The first day of the Tunis Grand Prix already allows us to draw some important conclusions while the tatamis of the Sports Hall El Menzah is still cooling down just after a day of action that saw five weight categories (-48kg, -52kg , -57kg for women and -60kg and -66kg for men) competing for the first medals of the season. From 8:30 am on, 129 competitors among the 335 present in Tunisia, inaugurated the first event of the World Judo Tour 2018 and tonight the first medalists could leave happy with a feeling of 'job well done'. And for all the others a lot of work still has to be done.

Above:From left to right - Mr. Skander Hachicha, Ms. Majdouline Cherni, Mr. Marius Vizer
during the opening ceremony

Present on the first day of competition in a stadium full of Judo fans, President Marius Vizer could be satisfied: "We are really happy to return to Tunisia and Africa for this first event of a season that will be rich in events. We can say that everything went well and even despite the absence of some top judokas, the level was excellent and we have seen beautiful judo particularly during the final block. Regarding the application of the amended refereeing rules, everything was fine, but it is logical that we need a little more time to work with them in and to explain them, while the judokas also need time to integrate them. But we are on the right track."

The competition was officially declared open by President Vizer, along with Sports Minister Majdouline Cherni and Tunisian President M Skander Hachicha. Ms. Majdouline Cherni said: "We are very pleased to welcome you to Tunisia, and it is up to me to warmly thank the IJF and its President, for the support provided and for organizing this first Grand Prix of the season in our country." President Skander Hachicha emphasized the fact that the 335 athletes registered in Tunis were the real reason for the success of the event.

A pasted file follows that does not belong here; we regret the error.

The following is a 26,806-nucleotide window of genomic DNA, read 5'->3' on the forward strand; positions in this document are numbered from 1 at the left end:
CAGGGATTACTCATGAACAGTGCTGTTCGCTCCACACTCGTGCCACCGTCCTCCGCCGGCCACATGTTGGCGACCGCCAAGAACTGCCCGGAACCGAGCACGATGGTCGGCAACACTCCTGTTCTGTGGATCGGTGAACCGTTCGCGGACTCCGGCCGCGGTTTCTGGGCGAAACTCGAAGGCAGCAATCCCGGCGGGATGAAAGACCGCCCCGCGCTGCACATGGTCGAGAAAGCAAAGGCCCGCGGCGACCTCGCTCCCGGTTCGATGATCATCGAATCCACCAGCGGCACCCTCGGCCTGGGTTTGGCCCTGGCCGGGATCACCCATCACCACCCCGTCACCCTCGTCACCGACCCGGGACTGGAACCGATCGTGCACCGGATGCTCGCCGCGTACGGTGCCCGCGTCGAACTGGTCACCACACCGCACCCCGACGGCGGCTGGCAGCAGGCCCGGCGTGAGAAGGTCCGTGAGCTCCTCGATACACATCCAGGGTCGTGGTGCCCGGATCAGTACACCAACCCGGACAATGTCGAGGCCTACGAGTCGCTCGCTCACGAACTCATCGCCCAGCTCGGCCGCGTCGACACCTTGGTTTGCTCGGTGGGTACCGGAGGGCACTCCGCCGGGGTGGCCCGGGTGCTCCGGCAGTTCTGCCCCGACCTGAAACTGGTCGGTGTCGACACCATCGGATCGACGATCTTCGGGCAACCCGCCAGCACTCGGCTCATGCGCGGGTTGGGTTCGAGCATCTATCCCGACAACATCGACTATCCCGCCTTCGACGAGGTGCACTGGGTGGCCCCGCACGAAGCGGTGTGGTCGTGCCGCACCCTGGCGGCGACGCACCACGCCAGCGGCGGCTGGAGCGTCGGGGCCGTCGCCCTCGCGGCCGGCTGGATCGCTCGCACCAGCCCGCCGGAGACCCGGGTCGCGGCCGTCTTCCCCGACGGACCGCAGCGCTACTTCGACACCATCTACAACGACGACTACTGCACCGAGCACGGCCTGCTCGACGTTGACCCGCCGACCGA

At the end of this long and intense day, given the number of competitors, Daniel Lascau, IJF Sports Director, made an analysis on sport concerning the changes and the application of the refereeing rules: "It was a good start and I really feel that the impact has been very positive. We have seen many situations where scoring a first waza-ari was calling another one, because the athletes were trying to shorten the matches. The number of attacks is clearly increasing. We also saw good session on the ground as well as a new situation with the possibility of passing from the ground to the standing position without 'matte' of the referee. This is a great first and some judokas have been able to exploit it correctly today. Finally, I would retain the magical counters we saw and where the important thing is to perform the rotation in the air and not to use your own impact to save a desperate situation. The fantastic 'ura-nage' of Frenchman KHYAR in the final was the most beautiful example of that."

Neil Adams, one of the IJF supervisors here in Tunis also stressed the positive impact that the changes had on judo that he observed throughout the day: "I was positively and pleasantly surprised. Of course we are going to have to adapt, but I have seen some beautiful things. It's encouraging."